This early Brecht musical, centering around a hedonistic antihero, presents a huge intellectual and aesthetic challenge to any acting company, but after TUTA’s “The Wedding” this fall, another early Brecht adaptation, it’s no surprise that director Zeljko Djukic handles it adeptly. In fact, one leaves wondering whether Brecht’s first, and obviously most juvenile, play is frankly worthy of their treatment. Baal has historically been presented as a rock star, a heartbreaking romantic figure drunk on alcohol, women and nature, where the entire plot of the play revolves around his use and abuse of women, the fallout thereof, and his eventual tragic demise. It’s not a politically correct show, to say the least. TUTA’s byline for the show frames Baal with an updated, twenty-first-century hipster rhetoric: “Is it better to stick to one’s beliefs or sell out?” the show asks, and if anything it presents Baal perhaps a bit too earnestly; is this really an appropriate question to attribute to a character who abandons a women he impregnated after another of his lovers drowned herself in the river? However, Ian Westerfer’s Baal, over-glorified or not, leads the cast with a massive ego and the combination of charm and sleaze the role requires; and the ensemble around him keeps up as a dynamic chorus of victims. The show’s greatest strength is its atmosphere, dark and evocative, with a particularly effective musical score by Josh Schmidt that ranges between ballads, elegy and folk music. The show is done without an intermission, with two straight demanding hours—there are a lot of plot lines to follow but no real dramatic arc—leaving any audience exhausted, but perhaps suitably so, at the end. (Monica Westin)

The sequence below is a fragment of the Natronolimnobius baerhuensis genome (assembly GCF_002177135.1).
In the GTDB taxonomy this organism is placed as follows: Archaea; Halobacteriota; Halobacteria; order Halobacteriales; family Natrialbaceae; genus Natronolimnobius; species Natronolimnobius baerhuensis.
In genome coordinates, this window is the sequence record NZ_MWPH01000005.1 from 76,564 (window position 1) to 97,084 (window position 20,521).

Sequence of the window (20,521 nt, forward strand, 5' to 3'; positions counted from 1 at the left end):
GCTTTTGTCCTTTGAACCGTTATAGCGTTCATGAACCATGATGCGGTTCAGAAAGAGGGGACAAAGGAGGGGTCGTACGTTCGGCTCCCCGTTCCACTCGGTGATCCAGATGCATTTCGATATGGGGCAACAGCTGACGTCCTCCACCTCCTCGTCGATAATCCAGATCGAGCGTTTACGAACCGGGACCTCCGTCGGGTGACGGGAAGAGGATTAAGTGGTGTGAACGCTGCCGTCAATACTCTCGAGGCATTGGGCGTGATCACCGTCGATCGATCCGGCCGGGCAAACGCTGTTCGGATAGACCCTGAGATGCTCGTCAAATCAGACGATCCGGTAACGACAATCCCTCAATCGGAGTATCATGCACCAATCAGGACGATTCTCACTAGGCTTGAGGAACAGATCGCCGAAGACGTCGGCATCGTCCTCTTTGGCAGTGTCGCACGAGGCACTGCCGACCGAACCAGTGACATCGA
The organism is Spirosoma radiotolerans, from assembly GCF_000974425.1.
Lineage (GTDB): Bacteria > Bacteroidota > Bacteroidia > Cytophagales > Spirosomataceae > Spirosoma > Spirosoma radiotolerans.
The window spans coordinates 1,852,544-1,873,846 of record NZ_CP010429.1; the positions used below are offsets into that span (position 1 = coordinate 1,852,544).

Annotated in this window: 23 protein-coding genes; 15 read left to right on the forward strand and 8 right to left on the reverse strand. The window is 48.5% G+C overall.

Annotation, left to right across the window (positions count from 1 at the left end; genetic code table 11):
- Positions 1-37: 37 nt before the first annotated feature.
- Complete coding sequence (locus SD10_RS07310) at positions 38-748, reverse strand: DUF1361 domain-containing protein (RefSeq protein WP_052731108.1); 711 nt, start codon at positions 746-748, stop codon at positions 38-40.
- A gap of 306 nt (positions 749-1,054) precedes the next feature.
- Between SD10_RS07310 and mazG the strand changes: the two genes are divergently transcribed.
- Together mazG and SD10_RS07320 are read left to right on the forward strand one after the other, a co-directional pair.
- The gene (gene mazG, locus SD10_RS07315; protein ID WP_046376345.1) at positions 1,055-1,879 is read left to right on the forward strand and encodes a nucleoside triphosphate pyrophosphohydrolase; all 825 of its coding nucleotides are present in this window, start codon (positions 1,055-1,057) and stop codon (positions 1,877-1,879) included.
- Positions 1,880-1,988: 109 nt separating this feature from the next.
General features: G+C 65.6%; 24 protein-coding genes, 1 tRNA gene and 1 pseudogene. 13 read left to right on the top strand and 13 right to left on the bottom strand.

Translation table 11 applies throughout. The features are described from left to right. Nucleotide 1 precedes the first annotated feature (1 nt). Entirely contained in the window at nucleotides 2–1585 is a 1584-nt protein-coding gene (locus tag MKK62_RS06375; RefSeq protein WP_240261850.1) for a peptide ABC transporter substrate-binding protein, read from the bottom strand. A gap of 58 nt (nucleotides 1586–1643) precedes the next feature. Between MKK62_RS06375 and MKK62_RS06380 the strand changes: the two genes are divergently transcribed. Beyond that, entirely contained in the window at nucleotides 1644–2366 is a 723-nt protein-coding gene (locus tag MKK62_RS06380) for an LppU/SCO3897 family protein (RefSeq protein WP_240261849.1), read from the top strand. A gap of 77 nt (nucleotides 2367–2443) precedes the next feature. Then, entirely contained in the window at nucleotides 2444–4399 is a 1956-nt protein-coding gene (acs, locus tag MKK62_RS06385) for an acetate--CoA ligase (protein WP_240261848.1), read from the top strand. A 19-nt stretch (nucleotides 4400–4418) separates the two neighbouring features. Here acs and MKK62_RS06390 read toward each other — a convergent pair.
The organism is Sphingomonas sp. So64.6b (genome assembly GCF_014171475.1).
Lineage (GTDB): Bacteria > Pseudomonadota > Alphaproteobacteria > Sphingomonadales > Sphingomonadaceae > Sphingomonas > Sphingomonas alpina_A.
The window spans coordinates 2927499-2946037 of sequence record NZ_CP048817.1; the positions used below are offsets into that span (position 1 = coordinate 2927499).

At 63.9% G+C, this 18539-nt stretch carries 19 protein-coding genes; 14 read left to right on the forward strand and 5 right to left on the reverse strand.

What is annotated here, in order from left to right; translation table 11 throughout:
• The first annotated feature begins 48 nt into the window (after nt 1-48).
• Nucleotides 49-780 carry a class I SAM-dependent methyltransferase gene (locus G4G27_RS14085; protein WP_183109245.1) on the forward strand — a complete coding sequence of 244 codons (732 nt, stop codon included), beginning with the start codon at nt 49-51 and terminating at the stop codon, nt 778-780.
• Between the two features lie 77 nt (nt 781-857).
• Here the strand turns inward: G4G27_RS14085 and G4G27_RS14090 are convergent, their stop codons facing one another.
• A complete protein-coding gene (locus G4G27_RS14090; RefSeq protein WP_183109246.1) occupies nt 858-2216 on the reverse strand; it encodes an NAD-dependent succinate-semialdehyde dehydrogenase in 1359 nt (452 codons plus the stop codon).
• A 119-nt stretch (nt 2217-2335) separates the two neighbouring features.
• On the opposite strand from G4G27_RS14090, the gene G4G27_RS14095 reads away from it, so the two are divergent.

At the Chopin Theater, 1543 West Division, tutato.com. Through June 20.